New Yorkers are Angels
The Worst… and Best Day
want to tell you about the worst (and best) morning of my life.
But, first, I need to give you a bit of background. Last December my husband and I got a rescue puppy we named Mia. She is a 30-pound, ten-month-old who we found through SochiDogs.org.
They were great to work with; from the beginning, they were very upfront about how timid and fearful Mia was. With their help we were able to prepare. When she refused to come out of her crate, we were ready. When she kept having accidents in the house, we were un-phased. It took great patience to get her out of her shell, but we were on top of it. It wasn’t easy going emotionally, but every small step forward was cause for enough celebration that we felt very hopeful.
So, on to the horror show. It was a snowy Sunday morning in Brooklyn. I woke up and threw galoshes over my pajama pants to take Mia out for her morning constitutional. We went outside no problem, she did her thang successfully. As I was struggling to open the poo bag and thinking to myself “Ahhhhh… Progress…” Mia slipped her leash like the hairiest of Houdinis and bolted directly into traffic. I took off after her, also directly in the middle of Atlantic Avenue, screaming like a banshee.
The memory of the moment when my brain caught up with my body about two blocks down still makes me tear up. The image of the sweet creature of my dreams speeding on stumpy legs away from me, and not being able to will my legs to move fast enough to get to her—my heart still stops like it’s happening all over again.
All I can say is: “Thank God for New Yorkers.”
When it comes to dogs: New Yorkers. Are. Angels.
As I was booking it down Atlantic Avenue, screaming my baby’s name, a strange man in a van pulled up next to me, threw open the passenger side door and yelled “Get in!” I ignored every single thing I was taught as a child and leapt in. Suddenly we were flying after Mia. He was running lights, following her the wrong way down one way streets. We didn’t speak. He just floored it.
Finally, Mia paused on a snow bank on the sidewalk (because the Princess prefers peeing on snow.) I leapt out of the minivan. Just as I dove for her, she took off again. The man in the van followed in hot pursuit. I ran to keep up but quickly lost sight. Of the two.
And suddenly my world ended. Again.
I ran down St. Marks Place screaming my baby’s name, even though my heart was breaking, knowing that she might never respond.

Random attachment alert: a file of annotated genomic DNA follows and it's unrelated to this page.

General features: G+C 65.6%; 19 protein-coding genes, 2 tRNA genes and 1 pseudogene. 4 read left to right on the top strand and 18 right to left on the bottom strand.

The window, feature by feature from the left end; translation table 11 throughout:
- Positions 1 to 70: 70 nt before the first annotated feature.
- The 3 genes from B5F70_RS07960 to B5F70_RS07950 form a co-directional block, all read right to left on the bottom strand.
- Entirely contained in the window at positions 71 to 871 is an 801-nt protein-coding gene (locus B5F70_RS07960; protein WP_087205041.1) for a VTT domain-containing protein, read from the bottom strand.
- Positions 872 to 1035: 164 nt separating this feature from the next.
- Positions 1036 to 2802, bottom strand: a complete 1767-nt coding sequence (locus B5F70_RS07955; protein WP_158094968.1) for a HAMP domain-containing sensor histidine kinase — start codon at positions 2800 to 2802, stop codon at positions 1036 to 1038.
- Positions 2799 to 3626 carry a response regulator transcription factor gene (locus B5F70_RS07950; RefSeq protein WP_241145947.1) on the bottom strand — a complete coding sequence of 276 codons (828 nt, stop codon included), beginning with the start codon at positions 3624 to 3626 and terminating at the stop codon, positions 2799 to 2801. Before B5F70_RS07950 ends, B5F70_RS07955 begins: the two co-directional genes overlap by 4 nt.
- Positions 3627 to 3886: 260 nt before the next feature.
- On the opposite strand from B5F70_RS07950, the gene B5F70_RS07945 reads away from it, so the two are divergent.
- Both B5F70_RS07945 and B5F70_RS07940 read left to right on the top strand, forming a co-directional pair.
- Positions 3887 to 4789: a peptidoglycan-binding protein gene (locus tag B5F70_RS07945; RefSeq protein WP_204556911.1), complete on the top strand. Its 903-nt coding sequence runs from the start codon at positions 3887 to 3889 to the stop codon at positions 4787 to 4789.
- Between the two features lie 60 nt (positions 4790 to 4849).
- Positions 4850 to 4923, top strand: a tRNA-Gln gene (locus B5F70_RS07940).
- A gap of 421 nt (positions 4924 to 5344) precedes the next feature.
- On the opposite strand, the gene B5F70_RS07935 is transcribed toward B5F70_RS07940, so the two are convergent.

I called my husband, and he flew to my location with super-human speed. We spent the next forty minutes weeping through Park Slope, checking under every parked car we passed, and slowly losing hope.
Just as I was posting on every Brooklyn dog forum I could find on Facebook, my phone ran displaying an unknown number. I answered and shrieked something unintelligible into the phone, and then I heard a warm, heavy New York accent say: “Hey, we got Mia.”
Apparently, as my husband and I ran further and further away, Mia had doubled back and had been cornered by the Van-Man and two construction workers one block away from our apartment. Van-Man was super late to his job, so he entrusted the Magnificent Wonder Contractors Frank and Ho to keep Mia warm in their truck and search for me. They drove Mia to the local fire department first, who sent them to the local police precinct. The police then asked them “Does she have a tag?” Mia is a fluffy, fluffy pup, so her collar and tags were not immediately visible. After all of that running around like magical miracle heroes, they found her tag and called me.
I managed to communicate that I would meet them in the Atlantic McDonald’s parking lot, and then took off. Poor hubby was in chase, and I ran shrieking towards them.
Upon meeting me, Frank said: “We were looking for a screaming white woman.”
Ho passed her to me, saying: “I’d kill ten men before I let a dog get hurt.”
All I can say is: ANGELS.
We thanked them (gave them a dozen freshly baked cookies each the next day) and immediately carried our little stink angel to the vet. She was miraculously fine aside from running her back left nail down to the quick.
Van-Man called later, having gotten our number from Frank and Ho, to make sure Mia was okay. He only asked for pictures because he is a true American Hero and wanted to show his kids the puppy he helped save.
Sorry, it bears repeating:
Two hours after getting home, Mia was waiting calmly by the door to go out.
It’s really hard not to take that experience personally, but it is not, in fact, personal. Mia was not running from me, nor was she running to anything. Anything could have been the trigger to make her bolt, and once she got going, she only became more overwhelmed and panicked. Dogs are natural roamers, so when faced with so much overwhelming new stimuli, a rescue pup will often naturally want to run. I can’t say enough how very important to be very careful with skittish rescues outside.
In the months after her adoption, Mia has come out of her shell. Patience, TLC, and a boatload of cheese have transformed our quaking little gremlin into a bright puppy who loves to cuddle and play. She’s become our happy little shadow.
If you have a fearful dog here are some resources we found helpful were FearfulDogs.com, Nicole Wilde’s article on fearful dogs, and most of all, the Humane Society’s many fantastic behavior tips.
Mia still pulls and darts on her leash outside like it’s still the first day. We plan to seek out Positive Reinforcement Training for her when she’s a little more comfortable around new people, but I know she’ll always be on alert outside, and that’s something we have come to accept about her. Like any dog, and most people, she’s a work in progress.
In the meantime, we just get our playing done inside!
Claire Buckingham is a Texas-born, New York-based actress. She has not been in anything you would have seen. She lives in Brooklyn with her husband and 11-month-old rescue pup, Mia.